Researchers at the Ted Rogers Centre for Heart Research have discovered a unique compilation of proteins which provide vital information into the phenomenon of contractility.

Researchers claim that these membrane proteins could play a significant role in normal heart functions, as well as in heart failure and heartbeat anomalies (arrhythmias). Moreover, scientists could get important insights into how heart disease alters signal pathways within the heart.

The study, led by Professor Anthony Gramolini and Professor Thomas Kislinger, from University of Toronto’s Department of Physiology and Medical Biophysics respectively, used hi-tech methods to uncover over 500 membrane proteins that reside on the surface of cardiac cells.

Novel Proteins That Make The Heart Go

The team’s focus was a protein called Tmem65, the transmembrane protein 65. By analyzing human stem cells and zebrafish via cell imaging and biochemical methods, they discovered that the protein was involved in electrical and communication processes, scientifically known as electrical coupling and calcium signaling.

Researchers demonstrated how Tmem65 regulated connection points between subsequent contractile cardiac cells, hence contributing to normal heart contractility. Removing the protein resulted in grave consequences. Furthermore, the protein was identified as the first significant tool for stem-cell scientists to monitor the growth of cells in the bottom two chambers of the hearts (ventricles).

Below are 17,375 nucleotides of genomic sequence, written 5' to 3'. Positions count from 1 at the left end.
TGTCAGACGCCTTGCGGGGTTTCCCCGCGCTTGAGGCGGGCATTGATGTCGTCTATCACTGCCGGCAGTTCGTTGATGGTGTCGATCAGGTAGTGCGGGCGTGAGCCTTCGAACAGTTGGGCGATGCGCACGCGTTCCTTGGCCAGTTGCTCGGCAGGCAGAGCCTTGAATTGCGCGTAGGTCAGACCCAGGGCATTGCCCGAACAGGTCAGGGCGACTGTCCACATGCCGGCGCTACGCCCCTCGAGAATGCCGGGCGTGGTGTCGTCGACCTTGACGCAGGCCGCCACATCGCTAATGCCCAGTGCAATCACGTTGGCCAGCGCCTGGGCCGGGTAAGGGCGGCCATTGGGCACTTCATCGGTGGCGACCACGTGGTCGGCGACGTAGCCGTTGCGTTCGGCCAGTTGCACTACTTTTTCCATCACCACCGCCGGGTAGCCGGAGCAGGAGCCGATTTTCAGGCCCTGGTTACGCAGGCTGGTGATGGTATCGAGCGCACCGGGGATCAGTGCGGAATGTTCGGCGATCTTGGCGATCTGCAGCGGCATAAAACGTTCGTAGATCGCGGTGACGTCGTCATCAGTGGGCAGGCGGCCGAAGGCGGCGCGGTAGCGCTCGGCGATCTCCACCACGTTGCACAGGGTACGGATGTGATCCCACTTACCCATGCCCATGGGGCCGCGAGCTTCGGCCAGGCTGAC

“Theoretically, these proteins are suitable targets for interventions and basic studies”, explained Gramolini. “Our study focused on Tmem65, but there are 555 other proteins that we identified were present among many species, having been conserved throughout evolution in the heart’s membrane-enriched contractile cells”.

Future Prospects

The study, published in Nature Communications, provides novel insights into the basic functioning of a healthy human and mouse heart, providing scientists with substantial information regarding the mechanisms involved in cardiac anomalies.

Gramolini stated that the findings were essential for comprehending basic cardiac biology, and will hopefully open new avenues for cardiac health and disease in laboratories.

“We need to figure out exactly what all of these molecules are doing. These molecules haven’t been studied before, but must somehow be associated with heart function. If a protein remains conserved in evolution, it must generally have a major function – this prospect is very exciting.”